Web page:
“Our war is different,” Justin Eckersley said to me via e-mail, “and so are the people fighting it. We are not conscripts. An all-volunteer force is just going to have a different attitude not only about the war they’re fighting, but about coming home, too. You chose to do something, and you adapt, but you retain yourself because doing this was a part of who you were anyway, if that makes sense. The way we are fighting this war is different, too. It's hard to explain in brief, but we are smarter, deadlier, and safer than in the past, though it may not seem like it with all the news of IEDs.”
Justin is a veteran of the Iraq war who, following his tour of duty left the Marines and attended UMass Boston where he and I met. It wasn’t until several weeks after I had met him that I learned he was a veteran – to Justin it just wasn’t that big of a detail and Justin, for what it’s worth, is the last person you’d ever expect to be a hardened veteran. He plays Dungeons and Dragons wearing a Burger King crown, wedges crushed-up aluminum cans into the bottoms of his shoes so it makes metallic crunching noises when he walks, and the last time I saw him he was running around the playground of my elementary school at one in the morning pretending it was a spaceship and declaring that everybody not on the jungle gym was now asphyxiating because ‘The ground is outer space’. Justin is 26 years old.
After taking the ASVAB in high school, Justin was besieged by calls from recruiters of every branch of the military. “They offered me money, training and college.” Justin said, “Except the Marine recruiter. He promised me pain. And pride. And inclusion into something I knew was imperfect, as any organization of humans will be, but that stood for something more, whether it achieved that or not.” The romantic in Justin was hooked, and he signed up without much hesitation, beginning his first four years of Marine life.
After a full year of training, Justin was deployed on a an aircraft carrier as a public relations liaison, with duties very contradictory of the kind you’d think of when you hear ‘deployed Marine’. His daily life consisted mostly of interviewing other service members and writing articles about their lives aboard the ship to be published back home. Nonetheless, his job was not without its trials, and Justin saw that in war, everybody shares the hardships. “We lost a pilot. That was bizarre and painful for me. He was just on a training exercise, and I guess something happened to him out there, in the dark. He crashed and... gone. Wasn't there the next day, or the day after. Being public affairs, I had to interview a friend of his. He cried. I'd never seen an officer cry. I mean, they're human like anybody else, but... I hurt for that man. And when you put that in perspective of other war stories, it's mild.”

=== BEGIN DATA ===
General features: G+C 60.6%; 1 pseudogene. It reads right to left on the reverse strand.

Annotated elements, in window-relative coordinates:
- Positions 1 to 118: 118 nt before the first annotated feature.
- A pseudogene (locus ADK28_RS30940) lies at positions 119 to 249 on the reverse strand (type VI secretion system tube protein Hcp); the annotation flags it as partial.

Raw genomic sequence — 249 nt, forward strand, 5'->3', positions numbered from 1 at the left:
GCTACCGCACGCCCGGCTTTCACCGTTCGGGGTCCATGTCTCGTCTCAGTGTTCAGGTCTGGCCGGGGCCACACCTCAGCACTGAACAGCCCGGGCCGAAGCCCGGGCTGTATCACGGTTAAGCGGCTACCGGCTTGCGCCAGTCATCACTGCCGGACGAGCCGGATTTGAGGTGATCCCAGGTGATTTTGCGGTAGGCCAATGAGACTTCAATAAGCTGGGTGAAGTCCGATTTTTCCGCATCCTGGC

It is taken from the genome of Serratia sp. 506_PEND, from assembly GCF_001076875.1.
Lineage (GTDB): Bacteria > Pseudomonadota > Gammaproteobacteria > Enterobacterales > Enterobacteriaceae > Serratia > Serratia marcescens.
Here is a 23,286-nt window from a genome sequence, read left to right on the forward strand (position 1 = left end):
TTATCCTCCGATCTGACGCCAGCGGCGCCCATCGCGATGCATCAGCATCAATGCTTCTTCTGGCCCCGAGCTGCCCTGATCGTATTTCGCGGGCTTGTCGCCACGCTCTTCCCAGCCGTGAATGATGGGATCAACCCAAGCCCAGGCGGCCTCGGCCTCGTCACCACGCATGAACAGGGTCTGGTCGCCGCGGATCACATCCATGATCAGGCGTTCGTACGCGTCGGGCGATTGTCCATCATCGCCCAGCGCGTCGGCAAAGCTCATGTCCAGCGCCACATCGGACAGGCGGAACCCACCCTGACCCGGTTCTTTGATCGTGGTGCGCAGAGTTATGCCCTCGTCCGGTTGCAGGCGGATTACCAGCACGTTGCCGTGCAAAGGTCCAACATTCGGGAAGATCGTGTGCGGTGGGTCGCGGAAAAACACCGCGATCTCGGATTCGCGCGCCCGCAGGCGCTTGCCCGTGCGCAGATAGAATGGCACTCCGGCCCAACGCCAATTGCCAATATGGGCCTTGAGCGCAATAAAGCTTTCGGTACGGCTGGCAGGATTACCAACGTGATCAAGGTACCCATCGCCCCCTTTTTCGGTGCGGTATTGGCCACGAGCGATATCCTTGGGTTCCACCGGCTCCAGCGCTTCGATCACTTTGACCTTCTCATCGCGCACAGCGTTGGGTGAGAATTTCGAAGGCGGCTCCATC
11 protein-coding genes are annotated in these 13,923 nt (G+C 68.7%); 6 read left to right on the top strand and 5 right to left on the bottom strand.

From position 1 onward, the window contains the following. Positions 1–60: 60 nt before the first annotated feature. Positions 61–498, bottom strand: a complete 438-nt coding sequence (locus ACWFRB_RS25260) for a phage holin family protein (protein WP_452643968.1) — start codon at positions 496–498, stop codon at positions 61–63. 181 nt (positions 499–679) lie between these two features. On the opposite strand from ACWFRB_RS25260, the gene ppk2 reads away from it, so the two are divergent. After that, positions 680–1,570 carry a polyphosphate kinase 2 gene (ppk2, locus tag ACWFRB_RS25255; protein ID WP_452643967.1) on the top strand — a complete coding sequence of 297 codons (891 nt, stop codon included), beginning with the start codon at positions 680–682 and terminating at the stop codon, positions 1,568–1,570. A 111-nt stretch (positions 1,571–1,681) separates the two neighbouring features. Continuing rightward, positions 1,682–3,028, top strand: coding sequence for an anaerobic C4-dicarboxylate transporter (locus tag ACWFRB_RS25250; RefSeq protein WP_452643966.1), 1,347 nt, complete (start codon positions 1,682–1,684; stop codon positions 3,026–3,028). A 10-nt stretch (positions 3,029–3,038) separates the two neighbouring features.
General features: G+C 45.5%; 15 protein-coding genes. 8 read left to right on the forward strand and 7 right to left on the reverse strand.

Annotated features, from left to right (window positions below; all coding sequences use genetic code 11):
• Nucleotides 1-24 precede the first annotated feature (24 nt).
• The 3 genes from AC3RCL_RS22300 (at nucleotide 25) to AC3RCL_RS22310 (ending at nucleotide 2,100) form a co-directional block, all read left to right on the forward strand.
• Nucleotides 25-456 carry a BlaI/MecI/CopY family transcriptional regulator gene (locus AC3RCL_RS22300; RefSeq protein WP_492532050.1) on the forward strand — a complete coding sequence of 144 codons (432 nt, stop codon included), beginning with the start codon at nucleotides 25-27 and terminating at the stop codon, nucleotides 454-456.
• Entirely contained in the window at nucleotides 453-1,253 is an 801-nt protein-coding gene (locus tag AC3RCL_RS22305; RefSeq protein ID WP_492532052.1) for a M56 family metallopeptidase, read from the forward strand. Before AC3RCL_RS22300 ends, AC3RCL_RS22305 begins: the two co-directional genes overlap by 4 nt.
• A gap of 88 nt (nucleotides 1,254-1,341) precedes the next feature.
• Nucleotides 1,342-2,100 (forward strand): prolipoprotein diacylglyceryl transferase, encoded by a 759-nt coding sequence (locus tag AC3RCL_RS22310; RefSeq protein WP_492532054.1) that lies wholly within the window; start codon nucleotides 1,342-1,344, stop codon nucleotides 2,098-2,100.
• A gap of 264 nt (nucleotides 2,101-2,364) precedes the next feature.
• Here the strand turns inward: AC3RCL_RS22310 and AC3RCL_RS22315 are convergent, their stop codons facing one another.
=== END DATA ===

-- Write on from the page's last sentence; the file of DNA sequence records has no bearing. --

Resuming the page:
After his tour was up, Justin left the Marines to see what civilian life had to offer him, and was greatly underwhelmed. In the three years he was out, he says, worked one ‘Underling-level job’ (A security guard at a Boston museum), and watched his body atrophy as he lived in a tiny apartment. He half-assed a semester at college learning something he was already good at, writing, and made just enough money to cover his living and medical expenses. Since returning to the Marines a year ago, Justin has accomplished the following: “I have learned two management-level jobs (maintenance management and embarkation chief), been promoted, gone to several additional schools (technical stuff like hazardous materials certification and whatnot), become very strong and healthy again, live in a four-bedroom house with a pool and a two-car garage.” And he makes about sixty grand a year.
But Justin isn’t just in it for the money. In about a year’s time, he is going to try out for MARSOC, the Marines Special Operations Command unit, the Marines equivalent to the Navy’s SEALS. “I have never seen combat. I don’t know what it’s like to fire a weapon out of anger or fear. I don’t know what I’d do in that situation. Men who have found out are, yes, often broken. But the friends I have who are ex-special forces are almost a different class of human. I need to know if I have that within me.” Justin says that on top of this desire, protection is in his nature. He can laugh and play and revel in peace because he’s willing to fight for it, and has earned to look like an idiot when he so chooses. “I want to work to secure that right for others, to be an actual force for good, as idealistic and naïve as that may sound.”
I’ve known Justin for three years, and in that time the incredible quality of his character was never once obscured. At every moment, he has a look on his face that seems like he’s about to burst out laughing. He finds most things funny, and he makes most things funny. The incredible flexibility of personality that Justin carries with him is what makes him such an interesting person, and such an ideal Marine: He’s dedicated deeply to his job, but nobody forced him back into the service, that was his choice entirely. Justin makes no excuses for his weaknesses or for anything he thinks he is lacking; it’s simply the next item to be resolved on his to-do list of self-improvement. And he’ll never stop, because complacency is simply not in his vocabulary.
“I think I am the way I am because none of what I am is a front. I am a Marine. I am also a total dork. I am unabashedly both of these things at once. I don't have to pretend to be above playing in a playground because I am not. Confidence and self-honesty, I suppose.”